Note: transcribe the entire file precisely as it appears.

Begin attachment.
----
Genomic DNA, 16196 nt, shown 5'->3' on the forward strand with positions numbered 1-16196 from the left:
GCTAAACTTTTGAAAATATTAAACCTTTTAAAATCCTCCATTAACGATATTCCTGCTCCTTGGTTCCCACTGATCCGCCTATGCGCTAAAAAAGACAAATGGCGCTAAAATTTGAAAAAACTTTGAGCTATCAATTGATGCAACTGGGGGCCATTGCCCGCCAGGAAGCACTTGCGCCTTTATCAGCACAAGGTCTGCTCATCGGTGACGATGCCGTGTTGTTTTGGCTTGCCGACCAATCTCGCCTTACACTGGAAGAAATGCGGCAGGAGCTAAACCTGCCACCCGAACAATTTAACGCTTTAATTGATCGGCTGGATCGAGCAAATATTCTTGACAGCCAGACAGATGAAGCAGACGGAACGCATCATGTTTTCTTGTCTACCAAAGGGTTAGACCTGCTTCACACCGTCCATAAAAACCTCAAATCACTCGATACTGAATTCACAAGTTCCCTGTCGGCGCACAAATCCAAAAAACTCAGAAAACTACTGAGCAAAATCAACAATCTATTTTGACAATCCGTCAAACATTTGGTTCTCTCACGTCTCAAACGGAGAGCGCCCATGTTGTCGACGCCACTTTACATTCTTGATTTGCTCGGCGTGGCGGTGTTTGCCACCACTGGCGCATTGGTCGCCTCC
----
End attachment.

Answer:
Genomic DNA, 16196 nt, shown 5'->3' on the forward strand with positions numbered 1-16196 from the left:
GCTAAACTTTTGAAAATATTAAACCTTTTAAAATCCTCCATTAACGATATTCCTGCTCCTTGGTTCCCACTGATCCGCCTATGCGCTAAAAAAGACAAATGGCGCTAAAATTTGAAAAAACTTTGAGCTATCAATTGATGCAACTGGGGGCCATTGCCCGCCAGGAAGCACTTGCGCCTTTATCAGCACAAGGTCTGCTCATCGGTGACGATGCCGTGTTGTTTTGGCTTGCCGACCAATCTCGCCTTACACTGGAAGAAATGCGGCAGGAGCTAAACCTGCCACCCGAACAATTTAACGCTTTAATTGATCGGCTGGATCGAGCAAATATTCTTGACAGCCAGACAGATGAAGCAGACGGAACGCATCATGTTTTCTTGTCTACCAAAGGGTTAGACCTGCTTCACACCGTCCATAAAAACCTCAAATCACTCGATACTGAATTCACAAGTTCCCTGTCGGCGCACAAATCCAAAAAACTCAGAAAACTACTGAGCAAAATCAACAATCTATTTTGACAATCCGTCAAACATTTGGTTCTCTCACGTCTCAAACGGAGAGCGCCCATGTTGTCGACGCCACTTTACATTCTTGATTTGCTCGGCGTGGCGGTGTTTGCCACCACTGGCGCATTGGTCGCCTCC